Friday, June 22, 2012

The Literacy of Japanese Women Part II

In support of Contemporary Literary Horizon, I have deleted the text.
Here you will find it.   Thank you, readers, and all your comments.


jiturajgor said...

Keiko I like this post. I am surprised to know that meaning of this ancient writing is solely depends on who is reading it,[if i understood your post correctly]Would like to know.

keiko amano said...


I think the development of our writing system is probably the most complicated in the world. I've been writing bits and pieces, and sometimes, I feel reluctant to resume writing about it because it's so complex and idiosyncratic. But or because of it, I'm more and more fascinated by our language. Maybe because I've learned English enough to compare and express my idea, I have challenges to it.

It's very interesting. There is no limit in learning culture and language.

Our culture is different in addressing people. We avoid addressing people even today if we could, and in old days like one hundred years ago, especially men changed their names many times throughout their lives. If we are reading a personal letter from a hundred years ago, and if we do not know those names, then we cannot decipher who sent to whom and so on. Luckily, we value documents and have tendency in saving old things, so we can compare and figure out eventually most of it if we continue to persevere. But Iwa's letter is not a national importance, so I doubt anyone wants to put further effort.

In your language, do you think you can pick up a one-hundred-year-old personal letter and read and understand it easily? Have you had such experience?

jiturajgor said...

Good interpretation Keiko.Yes In my language 'Gujarati' I can read 100 year old letter and will understand it fully.Only thing I have to be careful is metaphors,puns and technical words used in that time. I have a document [sale-deed] of my wife's grand parents house more then 100 year old.handwritten with wooden pen and ink. We were privileged with technology due to British rule of 200 years. If possible I will post a copy of it after scanning.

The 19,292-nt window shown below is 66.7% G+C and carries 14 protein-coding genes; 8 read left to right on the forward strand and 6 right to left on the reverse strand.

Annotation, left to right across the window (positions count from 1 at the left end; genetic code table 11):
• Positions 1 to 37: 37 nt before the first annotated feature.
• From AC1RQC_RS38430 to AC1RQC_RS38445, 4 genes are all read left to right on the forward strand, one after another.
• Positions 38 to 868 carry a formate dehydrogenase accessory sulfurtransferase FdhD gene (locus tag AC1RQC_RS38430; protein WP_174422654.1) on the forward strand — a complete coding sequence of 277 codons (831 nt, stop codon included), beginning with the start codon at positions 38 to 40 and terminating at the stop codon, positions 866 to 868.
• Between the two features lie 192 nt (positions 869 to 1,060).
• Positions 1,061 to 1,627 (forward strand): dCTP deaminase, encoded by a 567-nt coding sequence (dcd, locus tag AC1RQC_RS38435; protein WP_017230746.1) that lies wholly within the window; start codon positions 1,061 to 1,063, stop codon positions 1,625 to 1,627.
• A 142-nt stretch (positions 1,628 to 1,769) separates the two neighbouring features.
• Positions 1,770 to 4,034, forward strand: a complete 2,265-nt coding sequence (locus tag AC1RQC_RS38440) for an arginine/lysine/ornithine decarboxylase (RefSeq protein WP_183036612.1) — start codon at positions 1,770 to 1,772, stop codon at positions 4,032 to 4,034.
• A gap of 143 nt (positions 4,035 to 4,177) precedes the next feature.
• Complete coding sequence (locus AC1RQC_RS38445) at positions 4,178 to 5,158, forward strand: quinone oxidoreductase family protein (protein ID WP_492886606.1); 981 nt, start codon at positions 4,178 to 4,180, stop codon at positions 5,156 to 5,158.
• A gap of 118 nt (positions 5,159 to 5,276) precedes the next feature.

keiko amano said...


I searched using a key word as follows:
松平武聡夫人寿子書簡(まつだいらたけあきふじんひさこしょかん), and found the following site.

Scroll down and you'll find a letter written by Hisako Matsudaira who was the wife of the Hamada Han's lord when the vassals defeated. I think Iwa was similar age as Hisako. In the letter, Hisako wrote that she worried about his young son. Iwa must have been in the same situation. Iwa's husband worked for the lord.

Look at similarity in brushstrokes between Hisako's and Iwa's although that particular letter Hisako wrote was quite formal because of a major political event. She wrote to the wife of another lord who was their ally. Iwa's letter was addressed to her younger sister.

Jitu, yes, please show us your old formal document. I'd like to see. But, I was talking about personal letters. One hundred year old formal Japanese documents related to real estate are readable even today. Actually even one thousand year old, if the document was written in formal way, I can read and make sense although I cannot say it for sure that I would understand 100%.

ZACL said...

Analysing personal letters is a minefield in English. You have to allow for bias, understand the culture and thinking of the time in which a letter was written, but, not put your own interpretation onto the character who wrote it or add information that is not there just because something is possible. The investigative approach is challenging and can easily become distorted by personal judgement instead of the evidence of fact.

keiko amano said...


That is true when we read other people's letters.

About bias, I don't have any problem with Iwa's letter because they were selfless and hardworking people.